Singapore Identifies Banking Sector as Top Money Laundering Risk

What you have to know about money laundering reports
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The Monetary Authority of Singapore (MAS) has pinpointed the banking sector as the primary conduit for money laundering (ML) risks in the country. This revelation comes from the Money Laundering National Risk Assessment report released on Thursday, June 20. Most recently, Singapore had a $3 billion money laundering scandal involving China, where 10 people were sentenced to prison and fines. Money laundering is a huge issue for the island country and city-state.

Banks as Key Risk Channels

The MAS report highlights that banks, due to their pivotal role in financial transactions and extensive networks facilitating cross-border transactions, are frequently exploited by criminals for money laundering activities. The report states, “The role of banks in facilitating transactions in the financial system, and their wide networks through which cross-border transactions can be conducted, make banks a common channel which criminals exploit.

Additionally, the banking sector’s exposure to a significant proportion of high-risk customers, including those from jurisdictions with higher ML risks, combined with the high volume of cross-border transactions and complex product offerings, further exacerbates the threat.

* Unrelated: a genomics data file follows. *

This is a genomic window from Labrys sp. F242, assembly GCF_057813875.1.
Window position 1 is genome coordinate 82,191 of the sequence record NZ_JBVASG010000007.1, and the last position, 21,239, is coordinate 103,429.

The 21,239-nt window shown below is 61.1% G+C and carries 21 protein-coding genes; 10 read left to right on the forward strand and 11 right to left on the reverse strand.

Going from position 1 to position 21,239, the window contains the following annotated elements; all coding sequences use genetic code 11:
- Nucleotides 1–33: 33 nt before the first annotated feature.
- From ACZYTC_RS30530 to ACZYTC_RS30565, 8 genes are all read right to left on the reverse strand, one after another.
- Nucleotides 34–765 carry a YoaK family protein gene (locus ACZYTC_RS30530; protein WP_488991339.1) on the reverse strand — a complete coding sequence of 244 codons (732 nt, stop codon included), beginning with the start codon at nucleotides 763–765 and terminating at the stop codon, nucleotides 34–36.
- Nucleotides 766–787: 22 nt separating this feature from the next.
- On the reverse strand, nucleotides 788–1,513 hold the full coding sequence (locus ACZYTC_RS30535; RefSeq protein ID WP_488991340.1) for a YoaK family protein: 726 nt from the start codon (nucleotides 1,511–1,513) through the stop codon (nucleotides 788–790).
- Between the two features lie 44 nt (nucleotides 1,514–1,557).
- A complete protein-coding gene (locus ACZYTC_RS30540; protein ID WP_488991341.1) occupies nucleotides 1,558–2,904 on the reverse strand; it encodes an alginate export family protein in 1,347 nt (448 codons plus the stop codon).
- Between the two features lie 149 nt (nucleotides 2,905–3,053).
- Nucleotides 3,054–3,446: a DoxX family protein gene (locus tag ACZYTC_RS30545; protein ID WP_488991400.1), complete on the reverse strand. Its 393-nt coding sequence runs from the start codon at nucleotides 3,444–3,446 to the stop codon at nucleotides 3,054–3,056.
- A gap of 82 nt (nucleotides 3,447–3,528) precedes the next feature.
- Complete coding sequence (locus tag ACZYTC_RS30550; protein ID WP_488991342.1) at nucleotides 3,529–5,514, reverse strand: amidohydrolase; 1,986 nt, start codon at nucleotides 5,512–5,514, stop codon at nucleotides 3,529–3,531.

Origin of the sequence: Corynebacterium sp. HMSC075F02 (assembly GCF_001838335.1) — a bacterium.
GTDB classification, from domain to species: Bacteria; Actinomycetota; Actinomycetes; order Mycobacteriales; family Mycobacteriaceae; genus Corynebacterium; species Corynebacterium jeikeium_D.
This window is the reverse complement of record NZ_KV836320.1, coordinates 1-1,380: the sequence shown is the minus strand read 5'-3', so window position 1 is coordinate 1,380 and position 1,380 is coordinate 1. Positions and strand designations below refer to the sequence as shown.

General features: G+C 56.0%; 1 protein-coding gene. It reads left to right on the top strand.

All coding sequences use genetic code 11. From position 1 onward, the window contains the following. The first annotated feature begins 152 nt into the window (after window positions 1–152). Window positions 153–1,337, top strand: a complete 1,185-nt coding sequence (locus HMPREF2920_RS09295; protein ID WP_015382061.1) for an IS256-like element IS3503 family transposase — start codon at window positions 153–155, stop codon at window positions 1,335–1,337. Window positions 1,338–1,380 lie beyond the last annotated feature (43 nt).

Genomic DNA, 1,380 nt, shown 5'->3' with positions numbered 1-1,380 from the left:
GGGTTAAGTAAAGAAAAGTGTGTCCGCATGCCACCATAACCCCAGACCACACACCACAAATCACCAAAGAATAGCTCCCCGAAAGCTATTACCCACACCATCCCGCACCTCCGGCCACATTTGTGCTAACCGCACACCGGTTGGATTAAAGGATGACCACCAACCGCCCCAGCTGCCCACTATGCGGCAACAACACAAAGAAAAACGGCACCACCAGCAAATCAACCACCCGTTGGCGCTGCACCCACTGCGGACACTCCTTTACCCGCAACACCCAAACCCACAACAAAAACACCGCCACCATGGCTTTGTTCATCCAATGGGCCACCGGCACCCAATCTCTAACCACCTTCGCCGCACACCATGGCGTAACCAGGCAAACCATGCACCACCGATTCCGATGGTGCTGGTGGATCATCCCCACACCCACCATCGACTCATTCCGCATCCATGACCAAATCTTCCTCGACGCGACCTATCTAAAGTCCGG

Other High-Risk Sectors

Beyond banking, the report identifies several other sectors with elevated money laundering risks. These include:

  • Corporate service providers
  • Real estate
  • Casinos
  • Licensed trust companies
  • Dealers in precious stones and metals
  • Digital payment token service providers
  • Payment institutions
  • External asset managers

Predominant Money Laundering Threats

The report outlines key money laundering threats facing Singapore, emphasizing the prevalence of fraud (particularly cyber-enabled fraud), organized crime, corruption, tax crimes, and trade-based money laundering. It also notes the significant threats posed by environmental crime, cybercrime, and drug-related offenses.

“As an international business, financial, and trading center, Singapore is exposed to external threats arising from predicate offenses that have a foreign nexus,” the MAS report elaborates.

Combating Money Laundering

To counteract these threats, Singapore collaborates closely with both international and domestic stakeholders to ensure that its anti-money laundering (AML) measures are robust and adaptive to evolving threats. The MAS underscores the importance of continuously enhancing the regulatory framework and fostering public-private sector partnerships.

CategoriesMAS Singapore

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